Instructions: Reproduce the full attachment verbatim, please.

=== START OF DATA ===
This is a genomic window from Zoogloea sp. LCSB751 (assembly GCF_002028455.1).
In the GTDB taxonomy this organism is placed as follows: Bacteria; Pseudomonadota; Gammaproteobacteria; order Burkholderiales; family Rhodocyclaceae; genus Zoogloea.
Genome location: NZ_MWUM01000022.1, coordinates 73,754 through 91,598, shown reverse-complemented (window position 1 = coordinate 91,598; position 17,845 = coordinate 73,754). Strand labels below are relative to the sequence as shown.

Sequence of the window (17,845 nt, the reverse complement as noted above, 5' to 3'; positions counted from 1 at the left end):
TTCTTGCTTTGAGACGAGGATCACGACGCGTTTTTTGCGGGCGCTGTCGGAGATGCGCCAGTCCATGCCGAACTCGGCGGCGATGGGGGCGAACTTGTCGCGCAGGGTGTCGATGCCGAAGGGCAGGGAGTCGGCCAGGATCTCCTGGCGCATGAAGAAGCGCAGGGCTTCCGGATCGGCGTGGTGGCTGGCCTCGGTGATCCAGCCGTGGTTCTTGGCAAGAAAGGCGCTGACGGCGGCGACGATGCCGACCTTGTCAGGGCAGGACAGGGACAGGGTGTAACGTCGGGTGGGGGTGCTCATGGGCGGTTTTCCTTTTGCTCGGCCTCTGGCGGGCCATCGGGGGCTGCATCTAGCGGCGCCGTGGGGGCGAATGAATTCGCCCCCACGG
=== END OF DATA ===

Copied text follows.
This is a genomic window from Zoogloea sp. LCSB751 (assembly GCF_002028455.1).
In the GTDB taxonomy this organism is placed as follows: Bacteria; Pseudomonadota; Gammaproteobacteria; order Burkholderiales; family Rhodocyclaceae; genus Zoogloea.
Genome location: NZ_MWUM01000022.1, coordinates 73,754 through 91,598, shown reverse-complemented (window position 1 = coordinate 91,598; position 17,845 = coordinate 73,754). Strand labels below are relative to the sequence as shown.

Sequence of the window (17,845 nt, the reverse complement as noted above, 5' to 3'; positions counted from 1 at the left end):
TTCTTGCTTTGAGACGAGGATCACGACGCGTTTTTTGCGGGCGCTGTCGGAGATGCGCCAGTCCATGCCGAACTCGGCGGCGATGGGGGCGAACTTGTCGCGCAGGGTGTCGATGCCGAAGGGCAGGGAGTCGGCCAGGATCTCCTGGCGCATGAAGAAGCGCAGGGCTTCCGGATCGGCGTGGTGGCTGGCCTCGGTGATCCAGCCGTGGTTCTTGGCAAGAAAGGCGCTGACGGCGGCGACGATGCCGACCTTGTCAGGGCAGGACAGGGACAGGGTGTAACGTCGGGTGGGGGTGCTCATGGGCGGTTTTCCTTTTGCTCGGCCTCTGGCGGGCCATCGGGGGCTGCATCTAGCGGCGCCGTGGGGGCGAATGAATTCGCCCCCACGG